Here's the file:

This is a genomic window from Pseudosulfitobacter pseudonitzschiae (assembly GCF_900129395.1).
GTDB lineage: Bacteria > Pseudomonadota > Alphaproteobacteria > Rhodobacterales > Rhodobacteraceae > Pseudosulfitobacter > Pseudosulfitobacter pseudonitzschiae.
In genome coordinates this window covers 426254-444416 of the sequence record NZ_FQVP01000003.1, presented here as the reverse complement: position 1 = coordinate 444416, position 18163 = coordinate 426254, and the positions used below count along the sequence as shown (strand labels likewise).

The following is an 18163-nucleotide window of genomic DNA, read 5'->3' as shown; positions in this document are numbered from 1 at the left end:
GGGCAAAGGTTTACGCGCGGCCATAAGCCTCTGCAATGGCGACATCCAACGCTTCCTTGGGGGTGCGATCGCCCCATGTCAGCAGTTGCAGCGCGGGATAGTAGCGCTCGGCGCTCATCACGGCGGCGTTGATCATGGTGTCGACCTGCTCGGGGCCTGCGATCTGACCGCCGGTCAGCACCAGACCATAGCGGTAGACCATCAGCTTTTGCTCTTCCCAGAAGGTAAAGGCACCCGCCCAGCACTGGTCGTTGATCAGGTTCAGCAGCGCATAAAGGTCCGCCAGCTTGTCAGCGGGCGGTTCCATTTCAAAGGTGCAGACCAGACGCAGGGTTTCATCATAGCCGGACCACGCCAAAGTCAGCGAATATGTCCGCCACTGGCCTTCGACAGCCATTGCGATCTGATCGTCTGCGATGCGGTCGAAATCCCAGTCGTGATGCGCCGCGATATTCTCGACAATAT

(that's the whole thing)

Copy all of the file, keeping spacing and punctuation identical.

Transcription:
This is a genomic window from Pseudosulfitobacter pseudonitzschiae (assembly GCF_900129395.1).
GTDB lineage: Bacteria > Pseudomonadota > Alphaproteobacteria > Rhodobacterales > Rhodobacteraceae > Pseudosulfitobacter > Pseudosulfitobacter pseudonitzschiae.
In genome coordinates this window covers 426254-444416 of the sequence record NZ_FQVP01000003.1, presented here as the reverse complement: position 1 = coordinate 444416, position 18163 = coordinate 426254, and the positions used below count along the sequence as shown (strand labels likewise).

The following is an 18163-nucleotide window of genomic DNA, read 5'->3' as shown; positions in this document are numbered from 1 at the left end:
GGGCAAAGGTTTACGCGCGGCCATAAGCCTCTGCAATGGCGACATCCAACGCTTCCTTGGGGGTGCGATCGCCCCATGTCAGCAGTTGCAGCGCGGGATAGTAGCGCTCGGCGCTCATCACGGCGGCGTTGATCATGGTGTCGACCTGCTCGGGGCCTGCGATCTGACCGCCGGTCAGCACCAGACCATAGCGGTAGACCATCAGCTTTTGCTCTTCCCAGAAGGTAAAGGCACCCGCCCAGCACTGGTCGTTGATCAGGTTCAGCAGCGCATAAAGGTCCGCCAGCTTGTCAGCGGGCGGTTCCATTTCAAAGGTGCAGACCAGACGCAGGGTTTCATCATAGCCGGACCACGCCAAAGTCAGCGAATATGTCCGCCACTGGCCTTCGACAGCCATTGCGATCTGATCGTCTGCGATGCGGTCGAAATCCCAGTCGTGATGCGCCGCGATATTCTCGACAATAT